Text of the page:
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Miyazato on retirement: Hard to stay motivated

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Ai Miyazato says rekindling the kind of ambition that once drove her to No. 1 in the Rolex Women’s World Rankings is a challenge she no longer relishes.

That’s why she made her retirement announcement official on Monday. She will play the rest of the year.

“I've been struggling to maintain my motivation for the past four or five years,” she said in a news conference in Tokyo. “Being a professional is all about results and lately I wasn't able to achieve good results.”

Miyazato, 31, is a nine-time LPGA winner who rose to world No. 1 in 2010.

“I've found it hard to stay focused, even in training, which I could always do before,” she said.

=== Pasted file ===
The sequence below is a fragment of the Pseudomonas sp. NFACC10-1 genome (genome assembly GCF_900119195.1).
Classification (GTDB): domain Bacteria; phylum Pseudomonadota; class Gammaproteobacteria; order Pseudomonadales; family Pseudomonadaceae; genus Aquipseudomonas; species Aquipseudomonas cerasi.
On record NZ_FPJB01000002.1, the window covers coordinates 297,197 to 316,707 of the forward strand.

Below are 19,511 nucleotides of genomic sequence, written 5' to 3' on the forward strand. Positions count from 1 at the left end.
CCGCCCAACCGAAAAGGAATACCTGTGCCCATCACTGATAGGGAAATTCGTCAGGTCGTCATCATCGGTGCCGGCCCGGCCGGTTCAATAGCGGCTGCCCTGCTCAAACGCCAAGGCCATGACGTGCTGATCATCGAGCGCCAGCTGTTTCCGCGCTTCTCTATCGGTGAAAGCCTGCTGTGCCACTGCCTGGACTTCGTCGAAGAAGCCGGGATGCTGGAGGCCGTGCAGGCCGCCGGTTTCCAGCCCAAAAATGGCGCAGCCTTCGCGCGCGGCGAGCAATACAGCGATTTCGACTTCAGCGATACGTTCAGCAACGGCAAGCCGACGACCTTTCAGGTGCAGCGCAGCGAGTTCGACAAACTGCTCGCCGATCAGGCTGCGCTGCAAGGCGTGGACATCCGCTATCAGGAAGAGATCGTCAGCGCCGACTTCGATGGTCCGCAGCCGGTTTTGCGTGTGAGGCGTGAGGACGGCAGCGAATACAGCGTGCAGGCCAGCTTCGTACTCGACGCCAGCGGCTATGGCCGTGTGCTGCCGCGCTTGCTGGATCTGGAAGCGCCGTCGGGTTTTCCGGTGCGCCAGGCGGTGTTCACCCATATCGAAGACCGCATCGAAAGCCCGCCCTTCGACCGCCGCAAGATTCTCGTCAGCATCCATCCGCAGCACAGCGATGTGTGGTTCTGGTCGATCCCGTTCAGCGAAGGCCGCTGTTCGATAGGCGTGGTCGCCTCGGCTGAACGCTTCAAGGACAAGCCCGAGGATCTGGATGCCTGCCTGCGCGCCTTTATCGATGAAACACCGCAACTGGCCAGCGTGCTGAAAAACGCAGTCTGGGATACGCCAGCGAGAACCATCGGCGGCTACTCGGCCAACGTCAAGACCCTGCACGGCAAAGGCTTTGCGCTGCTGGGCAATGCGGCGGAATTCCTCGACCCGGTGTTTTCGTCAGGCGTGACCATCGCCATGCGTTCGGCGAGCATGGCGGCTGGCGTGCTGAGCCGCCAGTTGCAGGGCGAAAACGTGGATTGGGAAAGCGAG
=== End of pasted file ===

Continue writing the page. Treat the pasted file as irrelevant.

Miyazato is a superstar in her native Japan. She was so immensely popular as a rising young star, she said she had to wear a disguise in public to avoid being swarmed by fans. She was credited with reviving the Japan LPGA Tour as World Golf Hall of Famer Ayako Okamoto’s career wound to an end.

As a teenager in high school, Miyazato burst into the international spotlight, becoming the first amateur to win a JLPGA event in 30 years. A year later, she won five times as a JLPGA rookie. She joined the American-based LPGA in 2006, with a large Japanese media contingent traveling wherever she played to document her efforts. She claimed her first LPGA title in ’09, winning the Evian Championship . Miyazato won five times the following year, fueling her run to No. 1.

Over the last few years, Miyazato has battled injuries and surprising putting woes, as she was once regarded as one of the best putters in the women’s game. She ranked first in putting in the LPGA in 2010. Miyazato’s third-place finish at the Kia Classic last year is her only top-10 finish in her last 77 starts.